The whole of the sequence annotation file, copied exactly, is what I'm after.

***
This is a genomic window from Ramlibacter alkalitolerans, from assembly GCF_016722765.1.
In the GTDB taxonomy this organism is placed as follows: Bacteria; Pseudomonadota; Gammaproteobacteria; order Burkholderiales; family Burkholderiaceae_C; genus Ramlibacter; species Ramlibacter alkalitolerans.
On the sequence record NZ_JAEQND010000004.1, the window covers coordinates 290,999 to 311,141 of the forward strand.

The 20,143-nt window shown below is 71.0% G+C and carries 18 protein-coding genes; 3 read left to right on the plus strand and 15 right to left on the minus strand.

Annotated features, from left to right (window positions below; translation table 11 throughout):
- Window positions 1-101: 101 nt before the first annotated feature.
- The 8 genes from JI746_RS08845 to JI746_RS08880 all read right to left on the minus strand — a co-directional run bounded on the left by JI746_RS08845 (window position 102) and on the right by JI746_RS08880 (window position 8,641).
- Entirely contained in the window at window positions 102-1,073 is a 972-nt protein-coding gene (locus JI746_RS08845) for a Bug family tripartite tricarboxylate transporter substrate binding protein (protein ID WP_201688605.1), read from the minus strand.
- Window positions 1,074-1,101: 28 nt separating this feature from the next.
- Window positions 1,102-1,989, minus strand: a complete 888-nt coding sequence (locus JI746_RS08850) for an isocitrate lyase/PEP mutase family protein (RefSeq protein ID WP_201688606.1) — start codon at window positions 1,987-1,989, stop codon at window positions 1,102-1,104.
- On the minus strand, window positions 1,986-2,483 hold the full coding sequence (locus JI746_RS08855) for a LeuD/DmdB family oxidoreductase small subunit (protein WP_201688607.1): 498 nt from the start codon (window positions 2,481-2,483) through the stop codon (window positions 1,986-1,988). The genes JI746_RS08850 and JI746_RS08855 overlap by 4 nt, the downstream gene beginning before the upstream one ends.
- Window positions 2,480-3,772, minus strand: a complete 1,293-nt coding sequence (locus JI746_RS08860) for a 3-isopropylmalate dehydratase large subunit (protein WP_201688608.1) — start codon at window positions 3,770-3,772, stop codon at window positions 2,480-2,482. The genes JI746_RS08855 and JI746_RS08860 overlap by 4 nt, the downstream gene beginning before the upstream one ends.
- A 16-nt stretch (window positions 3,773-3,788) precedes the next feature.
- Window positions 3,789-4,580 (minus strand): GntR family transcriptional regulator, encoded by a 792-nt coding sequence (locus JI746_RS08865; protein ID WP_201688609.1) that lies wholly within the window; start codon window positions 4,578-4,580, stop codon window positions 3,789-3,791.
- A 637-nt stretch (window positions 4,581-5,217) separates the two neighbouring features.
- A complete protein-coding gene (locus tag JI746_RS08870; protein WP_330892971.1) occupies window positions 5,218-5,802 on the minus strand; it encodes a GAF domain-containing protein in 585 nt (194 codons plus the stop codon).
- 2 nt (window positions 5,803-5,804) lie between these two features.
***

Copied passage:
This is a genomic window from Ramlibacter alkalitolerans, from assembly GCF_016722765.1.
In the GTDB taxonomy this organism is placed as follows: Bacteria; Pseudomonadota; Gammaproteobacteria; order Burkholderiales; family Burkholderiaceae_C; genus Ramlibacter; species Ramlibacter alkalitolerans.
On the sequence record NZ_JAEQND010000004.1, the window covers coordinates 290,999 to 311,141 of the forward strand.

The 20,143-nt window shown below is 71.0% G+C and carries 18 protein-coding genes; 3 read left to right on the plus strand and 15 right to left on the minus strand.

Annotated features, from left to right (window positions below; translation table 11 throughout):
- Window positions 1-101: 101 nt before the first annotated feature.
- The 8 genes from JI746_RS08845 to JI746_RS08880 all read right to left on the minus strand — a co-directional run bounded on the left by JI746_RS08845 (window position 102) and on the right by JI746_RS08880 (window position 8,641).
- Entirely contained in the window at window positions 102-1,073 is a 972-nt protein-coding gene (locus JI746_RS08845) for a Bug family tripartite tricarboxylate transporter substrate binding protein (protein ID WP_201688605.1), read from the minus strand.
- Window positions 1,074-1,101: 28 nt separating this feature from the next.
- Window positions 1,102-1,989, minus strand: a complete 888-nt coding sequence (locus JI746_RS08850) for an isocitrate lyase/PEP mutase family protein (RefSeq protein ID WP_201688606.1) — start codon at window positions 1,987-1,989, stop codon at window positions 1,102-1,104.
- On the minus strand, window positions 1,986-2,483 hold the full coding sequence (locus JI746_RS08855) for a LeuD/DmdB family oxidoreductase small subunit (protein WP_201688607.1): 498 nt from the start codon (window positions 2,481-2,483) through the stop codon (window positions 1,986-1,988). The genes JI746_RS08850 and JI746_RS08855 overlap by 4 nt, the downstream gene beginning before the upstream one ends.
- Window positions 2,480-3,772, minus strand: a complete 1,293-nt coding sequence (locus JI746_RS08860) for a 3-isopropylmalate dehydratase large subunit (protein WP_201688608.1) — start codon at window positions 3,770-3,772, stop codon at window positions 2,480-2,482. The genes JI746_RS08855 and JI746_RS08860 overlap by 4 nt, the downstream gene beginning before the upstream one ends.
- A 16-nt stretch (window positions 3,773-3,788) precedes the next feature.
- Window positions 3,789-4,580 (minus strand): GntR family transcriptional regulator, encoded by a 792-nt coding sequence (locus JI746_RS08865; protein ID WP_201688609.1) that lies wholly within the window; start codon window positions 4,578-4,580, stop codon window positions 3,789-3,791.
- A 637-nt stretch (window positions 4,581-5,217) separates the two neighbouring features.
- A complete protein-coding gene (locus tag JI746_RS08870; protein WP_330892971.1) occupies window positions 5,218-5,802 on the minus strand; it encodes a GAF domain-containing protein in 585 nt (194 codons plus the stop codon).
- 2 nt (window positions 5,803-5,804) lie between these two features.